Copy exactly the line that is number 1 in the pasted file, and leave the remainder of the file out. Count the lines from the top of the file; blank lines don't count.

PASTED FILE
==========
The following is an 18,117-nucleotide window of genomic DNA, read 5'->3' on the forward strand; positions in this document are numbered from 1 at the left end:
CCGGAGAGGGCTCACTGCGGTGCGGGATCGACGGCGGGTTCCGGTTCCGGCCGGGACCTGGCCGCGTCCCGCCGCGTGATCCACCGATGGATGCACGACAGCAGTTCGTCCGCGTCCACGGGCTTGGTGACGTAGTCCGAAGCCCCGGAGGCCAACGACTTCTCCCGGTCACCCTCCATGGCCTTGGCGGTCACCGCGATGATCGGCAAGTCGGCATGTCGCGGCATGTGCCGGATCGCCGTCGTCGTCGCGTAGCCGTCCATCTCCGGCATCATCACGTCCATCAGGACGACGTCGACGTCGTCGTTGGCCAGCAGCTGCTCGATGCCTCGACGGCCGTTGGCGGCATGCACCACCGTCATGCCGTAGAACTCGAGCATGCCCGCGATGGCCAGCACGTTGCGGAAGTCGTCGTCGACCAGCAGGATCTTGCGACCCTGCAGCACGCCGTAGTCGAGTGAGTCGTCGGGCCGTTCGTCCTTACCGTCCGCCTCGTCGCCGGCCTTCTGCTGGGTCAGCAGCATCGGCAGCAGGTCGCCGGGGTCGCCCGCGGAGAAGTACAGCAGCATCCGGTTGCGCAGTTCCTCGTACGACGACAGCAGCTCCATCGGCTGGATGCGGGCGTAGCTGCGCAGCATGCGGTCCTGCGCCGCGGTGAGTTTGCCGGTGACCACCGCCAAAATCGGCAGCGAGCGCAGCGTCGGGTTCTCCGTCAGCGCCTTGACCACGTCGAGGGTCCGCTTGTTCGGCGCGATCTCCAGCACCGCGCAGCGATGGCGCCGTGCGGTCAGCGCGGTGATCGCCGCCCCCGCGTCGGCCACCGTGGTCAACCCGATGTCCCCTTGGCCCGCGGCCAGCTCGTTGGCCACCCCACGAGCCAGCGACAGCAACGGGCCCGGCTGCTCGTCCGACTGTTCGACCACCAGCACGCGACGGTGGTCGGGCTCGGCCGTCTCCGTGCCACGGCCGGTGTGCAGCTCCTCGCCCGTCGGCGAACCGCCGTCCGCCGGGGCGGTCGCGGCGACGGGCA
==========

The following is an 18,117-nucleotide window of genomic DNA, read 5'->3' on the forward strand; positions in this document are numbered from 1 at the left end: